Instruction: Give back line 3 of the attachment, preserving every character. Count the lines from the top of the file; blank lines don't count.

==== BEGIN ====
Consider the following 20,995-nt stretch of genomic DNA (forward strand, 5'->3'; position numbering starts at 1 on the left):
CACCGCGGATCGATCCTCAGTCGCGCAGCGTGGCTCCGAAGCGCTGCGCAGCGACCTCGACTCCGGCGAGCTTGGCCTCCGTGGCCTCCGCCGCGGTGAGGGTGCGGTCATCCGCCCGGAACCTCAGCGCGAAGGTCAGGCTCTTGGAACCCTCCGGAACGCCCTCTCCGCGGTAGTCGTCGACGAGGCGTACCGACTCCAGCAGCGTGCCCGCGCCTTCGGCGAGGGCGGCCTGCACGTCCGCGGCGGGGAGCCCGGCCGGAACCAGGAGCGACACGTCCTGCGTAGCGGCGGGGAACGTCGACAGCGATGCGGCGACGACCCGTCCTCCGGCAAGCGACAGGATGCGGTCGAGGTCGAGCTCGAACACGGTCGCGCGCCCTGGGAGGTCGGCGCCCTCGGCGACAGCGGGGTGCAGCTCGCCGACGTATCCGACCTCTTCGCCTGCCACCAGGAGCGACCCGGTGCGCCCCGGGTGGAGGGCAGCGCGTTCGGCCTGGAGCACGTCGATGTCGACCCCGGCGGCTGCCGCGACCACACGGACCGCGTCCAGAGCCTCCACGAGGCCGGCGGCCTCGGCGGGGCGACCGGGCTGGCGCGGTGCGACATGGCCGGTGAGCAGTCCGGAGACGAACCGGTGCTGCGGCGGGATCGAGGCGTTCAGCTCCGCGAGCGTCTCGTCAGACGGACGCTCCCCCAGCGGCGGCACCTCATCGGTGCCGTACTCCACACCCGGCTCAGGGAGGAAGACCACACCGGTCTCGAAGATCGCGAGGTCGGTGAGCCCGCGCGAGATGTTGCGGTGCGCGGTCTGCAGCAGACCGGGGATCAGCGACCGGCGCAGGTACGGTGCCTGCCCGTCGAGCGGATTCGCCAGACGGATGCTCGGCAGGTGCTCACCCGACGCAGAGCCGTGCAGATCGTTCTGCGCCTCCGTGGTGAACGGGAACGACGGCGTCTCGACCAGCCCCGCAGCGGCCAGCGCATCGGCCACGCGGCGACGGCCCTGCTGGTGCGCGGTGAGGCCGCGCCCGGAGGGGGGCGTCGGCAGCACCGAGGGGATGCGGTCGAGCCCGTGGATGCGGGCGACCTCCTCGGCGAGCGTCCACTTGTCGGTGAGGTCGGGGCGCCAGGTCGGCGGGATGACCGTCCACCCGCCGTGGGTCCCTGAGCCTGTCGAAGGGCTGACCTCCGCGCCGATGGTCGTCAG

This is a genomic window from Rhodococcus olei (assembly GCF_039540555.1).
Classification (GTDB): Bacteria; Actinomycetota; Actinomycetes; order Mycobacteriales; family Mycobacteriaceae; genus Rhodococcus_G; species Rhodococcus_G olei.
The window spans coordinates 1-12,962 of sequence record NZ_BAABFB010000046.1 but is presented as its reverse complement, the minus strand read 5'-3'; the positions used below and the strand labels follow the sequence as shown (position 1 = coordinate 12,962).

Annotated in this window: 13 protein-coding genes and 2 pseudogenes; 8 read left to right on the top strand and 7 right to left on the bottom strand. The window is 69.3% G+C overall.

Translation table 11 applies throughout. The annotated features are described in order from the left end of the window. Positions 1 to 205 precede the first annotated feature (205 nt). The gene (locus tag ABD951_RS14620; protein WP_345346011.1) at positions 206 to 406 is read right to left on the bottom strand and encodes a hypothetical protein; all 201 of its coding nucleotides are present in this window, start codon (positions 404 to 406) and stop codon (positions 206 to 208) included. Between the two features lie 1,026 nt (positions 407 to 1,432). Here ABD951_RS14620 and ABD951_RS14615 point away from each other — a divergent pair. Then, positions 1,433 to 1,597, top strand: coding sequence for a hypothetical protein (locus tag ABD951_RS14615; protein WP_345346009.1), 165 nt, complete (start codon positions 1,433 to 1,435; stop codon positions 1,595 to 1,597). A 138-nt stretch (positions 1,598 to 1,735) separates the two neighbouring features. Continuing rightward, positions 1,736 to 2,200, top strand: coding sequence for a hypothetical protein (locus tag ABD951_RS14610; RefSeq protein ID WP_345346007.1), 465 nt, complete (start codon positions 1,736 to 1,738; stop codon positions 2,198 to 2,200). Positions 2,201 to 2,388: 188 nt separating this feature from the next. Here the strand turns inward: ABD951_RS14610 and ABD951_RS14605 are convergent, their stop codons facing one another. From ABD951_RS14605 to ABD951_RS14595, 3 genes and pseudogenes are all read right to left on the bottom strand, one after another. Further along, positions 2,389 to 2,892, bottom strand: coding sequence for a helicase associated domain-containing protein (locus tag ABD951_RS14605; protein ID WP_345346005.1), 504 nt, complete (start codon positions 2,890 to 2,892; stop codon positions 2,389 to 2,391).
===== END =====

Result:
This is a genomic window from Rhodococcus olei (assembly GCF_039540555.1).